For all those inquisitive minds who want to understand how chilli sets the curd,  please read the details given underneath…

We all know that curd is formed from ed Lactose and protein casein. When milk is heated to a certain temperature 30 to 40 degrees centigrade and a bacteria lactobacillus is added to it then this bacteria multiplies by eating the sugar lactose and lactose is converted into lactic acid. Now, this lactic acid makes milk proteins curdle. And the liquid milk turns into thick curd. It is because of this lactic acid that the curd tastes sour or tangy.

Normally we get this lactobacillus from a small portion of old curd, called culture or starter in simple language.

But the lactobacillus which produces yoghurt occurs naturally on the surface of vegetables and is responsible for their fermentation (i.e. kimchi, Kosher dills, sauerkraut). In the case of capsicums, the calyx of fruits (such as chilli) are often rich in various lactobacilli. These natural bacteria create a starter for lacto-fermentation of the milk. Since the growth of lactobacillus bacteria slows down in winters, below 18 degrees celsius then Capsaicin from the chilli appears to increase the metabolic rate of the lactobacilli. In general household practice, curdling is known to occur faster in the presence of chilli.


Q) What are the benefits of eating curd (Dahi)?


Related Recipes 


Lets Connect!

Hope you will surely try out this method during this winter and serve homemade curd to your loved ones.

Thank you for reading this post. If you have liked this post then do let me know by leaving a comment below. Your feedback fuels my enthusiasm. You may share this post with your dear ones by clicking on the little buttons below. You may follow me on Facebook   Pinterest Instagram  too for latest recipe updates. 





By Ruchi Goyal

Happy Readers


My heartfelt thanks to the following links for the needful insight and information.

18 Responses

  1. It has been more than 15 hours and my yoghurt is not set as it is winter where I live. Is there any way i can salvage it instead of throwing it out. I m guessing my milk was not warm enough when i mixed my starter.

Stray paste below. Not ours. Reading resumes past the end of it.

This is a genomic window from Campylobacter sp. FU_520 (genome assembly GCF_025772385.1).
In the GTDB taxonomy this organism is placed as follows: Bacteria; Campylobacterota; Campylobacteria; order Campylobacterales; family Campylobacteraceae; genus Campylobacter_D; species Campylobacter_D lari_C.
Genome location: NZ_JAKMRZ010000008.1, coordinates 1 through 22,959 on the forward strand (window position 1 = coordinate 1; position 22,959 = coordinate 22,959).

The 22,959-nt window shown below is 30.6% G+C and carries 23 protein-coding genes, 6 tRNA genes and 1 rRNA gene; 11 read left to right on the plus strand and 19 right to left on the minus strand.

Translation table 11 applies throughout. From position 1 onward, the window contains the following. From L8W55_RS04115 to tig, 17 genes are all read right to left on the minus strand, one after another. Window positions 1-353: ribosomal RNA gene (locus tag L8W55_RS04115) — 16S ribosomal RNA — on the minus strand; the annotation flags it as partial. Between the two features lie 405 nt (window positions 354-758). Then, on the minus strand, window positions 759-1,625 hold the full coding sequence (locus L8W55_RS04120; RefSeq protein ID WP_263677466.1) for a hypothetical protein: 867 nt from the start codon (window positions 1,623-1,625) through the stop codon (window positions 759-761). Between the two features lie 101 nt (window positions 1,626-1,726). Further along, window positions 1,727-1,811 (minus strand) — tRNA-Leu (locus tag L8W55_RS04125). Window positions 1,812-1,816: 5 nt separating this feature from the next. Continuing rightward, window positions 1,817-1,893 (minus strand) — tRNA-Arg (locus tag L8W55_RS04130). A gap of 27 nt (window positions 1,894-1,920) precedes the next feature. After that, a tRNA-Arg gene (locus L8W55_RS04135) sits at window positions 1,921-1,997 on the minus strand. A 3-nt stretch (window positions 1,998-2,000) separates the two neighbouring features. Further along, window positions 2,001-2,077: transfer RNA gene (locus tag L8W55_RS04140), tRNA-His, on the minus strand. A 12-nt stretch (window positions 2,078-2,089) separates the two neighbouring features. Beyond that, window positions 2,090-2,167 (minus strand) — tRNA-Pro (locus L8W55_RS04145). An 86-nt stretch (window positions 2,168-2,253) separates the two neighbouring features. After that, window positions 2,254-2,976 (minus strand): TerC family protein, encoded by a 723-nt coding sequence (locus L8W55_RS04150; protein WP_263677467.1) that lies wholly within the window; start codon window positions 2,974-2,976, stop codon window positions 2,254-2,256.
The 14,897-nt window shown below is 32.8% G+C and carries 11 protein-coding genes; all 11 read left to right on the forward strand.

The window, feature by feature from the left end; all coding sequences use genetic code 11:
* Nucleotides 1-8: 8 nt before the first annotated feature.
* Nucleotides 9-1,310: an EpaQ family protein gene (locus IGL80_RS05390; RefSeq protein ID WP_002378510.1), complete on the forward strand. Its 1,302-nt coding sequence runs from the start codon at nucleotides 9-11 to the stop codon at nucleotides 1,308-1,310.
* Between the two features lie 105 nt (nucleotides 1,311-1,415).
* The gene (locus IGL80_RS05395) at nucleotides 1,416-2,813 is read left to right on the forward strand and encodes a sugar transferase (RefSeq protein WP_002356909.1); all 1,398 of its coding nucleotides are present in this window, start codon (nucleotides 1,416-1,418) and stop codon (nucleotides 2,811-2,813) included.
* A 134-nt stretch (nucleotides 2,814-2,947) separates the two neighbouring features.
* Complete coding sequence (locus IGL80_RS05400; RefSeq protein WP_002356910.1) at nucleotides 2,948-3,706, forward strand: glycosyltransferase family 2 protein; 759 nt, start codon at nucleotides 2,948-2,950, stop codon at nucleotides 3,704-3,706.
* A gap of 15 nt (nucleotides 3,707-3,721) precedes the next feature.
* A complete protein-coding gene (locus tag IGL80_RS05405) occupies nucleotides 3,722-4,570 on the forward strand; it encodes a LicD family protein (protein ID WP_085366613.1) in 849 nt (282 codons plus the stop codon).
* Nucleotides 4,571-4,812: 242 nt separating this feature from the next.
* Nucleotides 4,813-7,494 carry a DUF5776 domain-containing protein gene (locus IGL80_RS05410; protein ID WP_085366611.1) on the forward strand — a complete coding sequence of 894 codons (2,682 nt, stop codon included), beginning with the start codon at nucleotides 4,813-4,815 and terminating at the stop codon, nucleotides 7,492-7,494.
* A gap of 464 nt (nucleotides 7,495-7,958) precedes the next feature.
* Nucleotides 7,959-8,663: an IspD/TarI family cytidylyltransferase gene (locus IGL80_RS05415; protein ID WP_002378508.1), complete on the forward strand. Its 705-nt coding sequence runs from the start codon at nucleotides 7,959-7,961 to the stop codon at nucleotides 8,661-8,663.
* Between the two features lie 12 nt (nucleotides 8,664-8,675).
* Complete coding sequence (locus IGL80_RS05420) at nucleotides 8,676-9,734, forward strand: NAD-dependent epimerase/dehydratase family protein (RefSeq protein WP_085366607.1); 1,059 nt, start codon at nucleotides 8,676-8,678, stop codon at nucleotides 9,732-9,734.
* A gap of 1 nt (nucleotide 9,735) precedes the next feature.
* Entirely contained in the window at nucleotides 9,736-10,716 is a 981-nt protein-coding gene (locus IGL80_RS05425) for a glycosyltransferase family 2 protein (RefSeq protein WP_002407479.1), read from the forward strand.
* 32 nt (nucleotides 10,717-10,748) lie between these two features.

1. Hi Sangeeta, 15 hours is a really long time. keep this curd bowl in a casserole with hot water in it. Also, drop a green/red chilli with stalk in it. It will set in few hours. Keep updates.

  2. Thankyou Samira!!
    I was buying curds from outside in this winter season. Tried your tips including the green chilli and the curds set when kept in a casserole with hot water inside a dark kitchen cupboard. I had to heat the water one more time. Set within 5 hours.

    1. So nice to hear that. One more suggestion, keep the milk slightly more warm than you usually do for setting curd and you will not have to heat the water in between. Thanks a lot for sharing your awesome feedback.

    2. Hi, thank you you this recipe. I live at 7000 ft above sea level in a hill station and this helped make curd at home with no fuss. It was really straightforward and worked remarkably well. Never heard of using chillies in making curd, but glat to say it works 🙂

  3. Hi,

    Thanks for great tips. We use Amul tetra pack at home for milk, can we make Dahi out of this milk. And can I use the setter from the dahi available in the market?

    1. You are welcome dear…
      Yes, you can use tetra pack milk for making Dahi.
      But,I would not recommend using market Dahi as starter. Results are not good as Dahi turns out to be slimy.
      Instead, try getting the starter from a friend/neighbour.

      1. Other option is, take 1/4 Cup lukewarm milk.
      2. Drop a green chilli with crown in it.
      3. Leave it covered for 12 to 15 hours.
      4. After that it will set, not firm but little ziggly.
      5. Use this as starter.
      6. Its not good to use as dahi but excellent as starter.

      Share your experience.